I could do.” I left after a few minutes, leaving her to her memories
by the gravesite.
Mrs. Beninsh’s other son took her to live with him after the death.
He did not share his mother’s beliefs, but he did not object to
her spiritual practice. As far as the church was concerned, the two other
committee members slowed down after Beninsh was gone.
Mrs. Beninsh was a remarkable woman in another way. She and Minna Abers
had the gift of prophecy. Mrs. Beninsh displayed her gift mostly during
our annual business meetings. After records and finances and plans had
been discussed, we held a session of prayer in which we thanked the Lord
for the blessings of the past year and for His protection against evil
and danger. Sister Beninsh always took the opportunity to present her
message. It usually consisted of two parts—one part directed to
the congregation, the other to me as the under-shepherd of God (Jesus
being the chief shepherd). The parts referring to me made me very uneasy.
She always revealed matters known to no one except myself, and I never
knew what to expect. All I could do was to beg the Lord to keep her mum
on the most embarrassing events of the year.
Minna Abers took active part in the church. She was in charge of the Lord’s
Table. She baked unleavened bread and set up the table of bread and wine
for the memorial of Jesus’ death. This monthly observance was the
culmination of the blessings experienced during the past weeks, with deep
meaning for the congregation.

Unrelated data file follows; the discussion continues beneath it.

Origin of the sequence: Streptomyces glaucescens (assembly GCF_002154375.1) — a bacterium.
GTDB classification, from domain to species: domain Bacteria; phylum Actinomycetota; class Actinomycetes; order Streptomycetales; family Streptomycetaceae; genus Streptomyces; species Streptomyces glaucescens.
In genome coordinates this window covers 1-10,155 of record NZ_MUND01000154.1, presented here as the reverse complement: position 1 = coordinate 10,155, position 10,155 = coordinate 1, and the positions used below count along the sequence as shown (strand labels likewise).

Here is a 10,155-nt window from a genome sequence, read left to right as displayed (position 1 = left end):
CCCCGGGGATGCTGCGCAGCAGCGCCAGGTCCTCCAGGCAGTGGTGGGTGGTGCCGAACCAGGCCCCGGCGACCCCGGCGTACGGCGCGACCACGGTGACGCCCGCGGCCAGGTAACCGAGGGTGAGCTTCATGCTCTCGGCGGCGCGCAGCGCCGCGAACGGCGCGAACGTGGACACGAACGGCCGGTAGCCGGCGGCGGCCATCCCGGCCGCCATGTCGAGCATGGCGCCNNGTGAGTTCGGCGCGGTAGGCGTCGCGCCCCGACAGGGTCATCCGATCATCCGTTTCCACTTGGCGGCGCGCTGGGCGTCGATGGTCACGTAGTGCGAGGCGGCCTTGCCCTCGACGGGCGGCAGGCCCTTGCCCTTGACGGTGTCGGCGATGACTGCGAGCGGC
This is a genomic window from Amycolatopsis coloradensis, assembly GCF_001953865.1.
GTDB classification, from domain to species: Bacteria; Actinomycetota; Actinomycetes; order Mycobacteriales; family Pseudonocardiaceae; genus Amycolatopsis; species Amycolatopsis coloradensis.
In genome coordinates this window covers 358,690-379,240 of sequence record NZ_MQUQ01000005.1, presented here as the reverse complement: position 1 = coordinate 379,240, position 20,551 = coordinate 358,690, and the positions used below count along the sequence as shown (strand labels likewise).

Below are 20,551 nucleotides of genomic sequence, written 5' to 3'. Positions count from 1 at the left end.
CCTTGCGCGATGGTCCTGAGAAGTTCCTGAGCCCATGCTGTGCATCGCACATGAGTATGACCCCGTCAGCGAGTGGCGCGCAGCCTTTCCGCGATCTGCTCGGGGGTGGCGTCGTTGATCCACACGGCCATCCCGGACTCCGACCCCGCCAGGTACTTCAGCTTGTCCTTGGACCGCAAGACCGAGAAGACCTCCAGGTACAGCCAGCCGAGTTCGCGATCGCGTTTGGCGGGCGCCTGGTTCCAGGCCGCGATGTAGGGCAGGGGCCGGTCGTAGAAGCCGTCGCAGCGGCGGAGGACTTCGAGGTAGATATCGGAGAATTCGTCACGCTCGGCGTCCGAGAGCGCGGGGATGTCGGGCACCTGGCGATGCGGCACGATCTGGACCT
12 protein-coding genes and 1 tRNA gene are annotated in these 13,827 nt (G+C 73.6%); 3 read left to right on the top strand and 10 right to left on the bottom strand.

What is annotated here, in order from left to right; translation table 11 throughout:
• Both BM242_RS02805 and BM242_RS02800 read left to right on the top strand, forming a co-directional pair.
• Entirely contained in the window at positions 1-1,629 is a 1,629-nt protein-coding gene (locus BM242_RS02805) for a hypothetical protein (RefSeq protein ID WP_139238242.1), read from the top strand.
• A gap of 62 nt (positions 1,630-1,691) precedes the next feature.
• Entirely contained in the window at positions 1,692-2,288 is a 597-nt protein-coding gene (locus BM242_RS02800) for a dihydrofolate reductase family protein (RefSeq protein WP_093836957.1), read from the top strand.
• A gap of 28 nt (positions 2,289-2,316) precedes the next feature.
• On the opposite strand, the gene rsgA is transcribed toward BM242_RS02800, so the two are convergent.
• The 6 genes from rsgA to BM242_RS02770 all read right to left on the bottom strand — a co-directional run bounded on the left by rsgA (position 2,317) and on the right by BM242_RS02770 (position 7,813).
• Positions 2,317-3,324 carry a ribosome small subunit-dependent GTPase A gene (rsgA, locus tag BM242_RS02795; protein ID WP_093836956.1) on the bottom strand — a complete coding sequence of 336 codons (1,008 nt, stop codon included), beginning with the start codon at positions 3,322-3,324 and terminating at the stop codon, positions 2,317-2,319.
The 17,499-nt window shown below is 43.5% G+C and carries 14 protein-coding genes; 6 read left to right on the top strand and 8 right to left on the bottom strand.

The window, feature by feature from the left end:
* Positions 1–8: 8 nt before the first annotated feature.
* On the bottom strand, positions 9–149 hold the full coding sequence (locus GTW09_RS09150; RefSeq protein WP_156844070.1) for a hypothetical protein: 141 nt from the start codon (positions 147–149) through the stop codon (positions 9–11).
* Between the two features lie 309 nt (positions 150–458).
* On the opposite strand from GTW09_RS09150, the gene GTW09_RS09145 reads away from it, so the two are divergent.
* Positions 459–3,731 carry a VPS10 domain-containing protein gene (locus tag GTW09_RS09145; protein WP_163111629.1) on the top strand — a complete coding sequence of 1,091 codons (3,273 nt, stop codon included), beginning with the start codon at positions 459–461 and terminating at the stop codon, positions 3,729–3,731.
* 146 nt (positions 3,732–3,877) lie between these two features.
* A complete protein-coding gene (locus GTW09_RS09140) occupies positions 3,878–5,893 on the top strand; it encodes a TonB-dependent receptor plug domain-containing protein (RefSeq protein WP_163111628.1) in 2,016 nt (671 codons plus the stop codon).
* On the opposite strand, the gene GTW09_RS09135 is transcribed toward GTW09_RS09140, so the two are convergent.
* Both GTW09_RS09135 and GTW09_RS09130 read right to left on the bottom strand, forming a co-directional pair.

Minna Abers’ gift was not quite as deep, usually only a message
of encouragement. It dated back to the outpouring of the Holy Spirit in
Lidere. At that time, Minna received the gift of foreign tongues. No one
understood this phenomenon. Minna kept a garden plot in the city commons,
where she grew vegetables for her family. She discussed theology with
the old Jew who tended the plot next to hers, and did her best to show
him that the Messiah had already come.
One day, as she
saw him approach, shovel in hand, she thought to ask for his help, rather
than correcting his theology. The fact that he was a God-fearing man who
could read the Hebrew Bible, she hoped, would enable him to enlighten
her regarding her gift of tongues—which no one had been able to
do. So she silently prayed: “Lord, if it is from Thee, let me say
those strange words.” No sooner had she asked, a power from above
filled her mind and seized her tongue and she spoke words she did not
understand, right in front of her Jewish neighbor. Meanwhile, he stared
at her wide eyed, as though paralyzed. When she finished speaking, he
regained his composure and asked, “Do you understand what you were
just saying?” She replied, “No, this is what happens during
our prayer meetings. I have no idea what is going on.” He continued,
“Well, I understand one thing. You were speaking ancient Hebrew.”
He then translated the message, which was intended for him: Christ will
soon come back to take over the kingdom, every eye shall see Him and every
knee shall bend before Him.